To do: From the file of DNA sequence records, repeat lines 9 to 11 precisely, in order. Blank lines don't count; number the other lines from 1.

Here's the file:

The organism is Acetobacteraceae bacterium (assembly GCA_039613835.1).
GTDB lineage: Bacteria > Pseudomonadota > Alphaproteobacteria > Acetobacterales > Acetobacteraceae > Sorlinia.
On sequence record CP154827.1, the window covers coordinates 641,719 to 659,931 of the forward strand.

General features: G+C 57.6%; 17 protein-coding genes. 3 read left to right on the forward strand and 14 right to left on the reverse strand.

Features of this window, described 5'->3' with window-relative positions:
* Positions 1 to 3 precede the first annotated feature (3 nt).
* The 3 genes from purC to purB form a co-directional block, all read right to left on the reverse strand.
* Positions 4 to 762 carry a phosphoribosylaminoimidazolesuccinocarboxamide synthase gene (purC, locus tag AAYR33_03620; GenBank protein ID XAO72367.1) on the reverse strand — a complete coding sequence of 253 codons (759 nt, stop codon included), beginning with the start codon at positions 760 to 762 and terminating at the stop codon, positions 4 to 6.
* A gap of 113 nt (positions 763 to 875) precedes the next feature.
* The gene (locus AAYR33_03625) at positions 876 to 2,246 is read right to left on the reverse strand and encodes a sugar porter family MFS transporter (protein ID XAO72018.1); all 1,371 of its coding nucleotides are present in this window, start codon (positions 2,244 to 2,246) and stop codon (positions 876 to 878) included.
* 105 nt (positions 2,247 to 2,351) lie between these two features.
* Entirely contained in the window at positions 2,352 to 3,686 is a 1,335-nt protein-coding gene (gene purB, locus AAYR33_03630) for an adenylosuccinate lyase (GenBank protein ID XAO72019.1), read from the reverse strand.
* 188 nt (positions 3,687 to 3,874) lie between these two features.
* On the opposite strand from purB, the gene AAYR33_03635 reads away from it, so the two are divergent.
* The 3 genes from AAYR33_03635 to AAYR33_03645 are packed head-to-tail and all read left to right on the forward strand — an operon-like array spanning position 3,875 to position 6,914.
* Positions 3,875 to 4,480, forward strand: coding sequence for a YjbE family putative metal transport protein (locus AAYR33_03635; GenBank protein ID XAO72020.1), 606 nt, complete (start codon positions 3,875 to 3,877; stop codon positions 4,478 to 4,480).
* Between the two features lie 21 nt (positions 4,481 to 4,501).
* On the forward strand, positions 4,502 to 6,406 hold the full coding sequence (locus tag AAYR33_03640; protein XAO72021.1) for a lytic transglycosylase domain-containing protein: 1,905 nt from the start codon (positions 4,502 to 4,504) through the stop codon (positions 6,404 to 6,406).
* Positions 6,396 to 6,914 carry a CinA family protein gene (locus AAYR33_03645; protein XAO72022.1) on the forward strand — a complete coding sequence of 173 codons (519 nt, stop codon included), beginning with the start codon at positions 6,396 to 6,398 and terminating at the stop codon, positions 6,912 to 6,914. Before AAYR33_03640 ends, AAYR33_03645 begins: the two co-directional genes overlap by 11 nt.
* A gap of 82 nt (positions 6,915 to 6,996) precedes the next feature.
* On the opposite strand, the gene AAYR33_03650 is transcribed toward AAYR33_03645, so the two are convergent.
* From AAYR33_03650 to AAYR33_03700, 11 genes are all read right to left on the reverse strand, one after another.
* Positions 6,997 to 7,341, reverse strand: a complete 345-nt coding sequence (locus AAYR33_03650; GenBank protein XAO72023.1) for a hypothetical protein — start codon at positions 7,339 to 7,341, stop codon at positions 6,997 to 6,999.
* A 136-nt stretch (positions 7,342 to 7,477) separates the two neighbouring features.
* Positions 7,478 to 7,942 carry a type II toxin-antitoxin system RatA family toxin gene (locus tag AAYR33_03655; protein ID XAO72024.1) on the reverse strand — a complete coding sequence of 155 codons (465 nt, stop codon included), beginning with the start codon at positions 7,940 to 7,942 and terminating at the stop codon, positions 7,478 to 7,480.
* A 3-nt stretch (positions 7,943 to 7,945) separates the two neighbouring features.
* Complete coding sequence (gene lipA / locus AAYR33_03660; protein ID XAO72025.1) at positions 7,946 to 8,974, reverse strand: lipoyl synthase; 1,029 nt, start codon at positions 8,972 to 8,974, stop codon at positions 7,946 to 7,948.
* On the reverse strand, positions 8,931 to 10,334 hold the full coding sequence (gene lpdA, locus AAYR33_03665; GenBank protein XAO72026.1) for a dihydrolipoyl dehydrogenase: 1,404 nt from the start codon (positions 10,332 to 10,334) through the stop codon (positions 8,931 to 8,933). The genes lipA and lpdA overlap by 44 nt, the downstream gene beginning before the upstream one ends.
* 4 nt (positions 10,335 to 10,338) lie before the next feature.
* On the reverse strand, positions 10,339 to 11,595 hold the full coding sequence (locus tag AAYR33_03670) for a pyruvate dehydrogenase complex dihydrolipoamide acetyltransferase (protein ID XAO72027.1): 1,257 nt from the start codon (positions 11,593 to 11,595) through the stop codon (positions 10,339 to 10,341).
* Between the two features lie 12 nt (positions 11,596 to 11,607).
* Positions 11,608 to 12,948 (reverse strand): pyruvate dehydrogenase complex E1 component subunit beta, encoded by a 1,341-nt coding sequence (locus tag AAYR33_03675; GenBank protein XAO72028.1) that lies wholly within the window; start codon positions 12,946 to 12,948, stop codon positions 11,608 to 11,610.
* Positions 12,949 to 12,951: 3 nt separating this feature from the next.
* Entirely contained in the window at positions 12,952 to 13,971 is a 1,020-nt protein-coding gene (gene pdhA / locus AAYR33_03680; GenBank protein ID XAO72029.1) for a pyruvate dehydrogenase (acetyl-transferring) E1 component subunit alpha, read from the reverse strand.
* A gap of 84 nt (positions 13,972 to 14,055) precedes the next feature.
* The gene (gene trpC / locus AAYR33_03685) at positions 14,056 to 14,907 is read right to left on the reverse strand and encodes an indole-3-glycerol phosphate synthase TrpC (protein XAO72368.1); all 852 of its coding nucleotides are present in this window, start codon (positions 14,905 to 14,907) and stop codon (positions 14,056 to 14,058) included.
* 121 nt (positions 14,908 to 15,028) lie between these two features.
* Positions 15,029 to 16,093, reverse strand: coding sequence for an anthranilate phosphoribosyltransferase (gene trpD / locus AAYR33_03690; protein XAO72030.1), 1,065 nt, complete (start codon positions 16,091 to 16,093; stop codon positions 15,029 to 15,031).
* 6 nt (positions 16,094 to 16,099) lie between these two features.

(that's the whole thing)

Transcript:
* A gap of 113 nt (positions 763 to 875) precedes the next feature.
* The gene (locus AAYR33_03625) at positions 876 to 2,246 is read right to left on the reverse strand and encodes a sugar porter family MFS transporter (protein ID XAO72018.1); all 1,371 of its coding nucleotides are present in this window, start codon (positions 2,244 to 2,246) and stop codon (positions 876 to 878) included.
* 105 nt (positions 2,247 to 2,351) lie between these two features.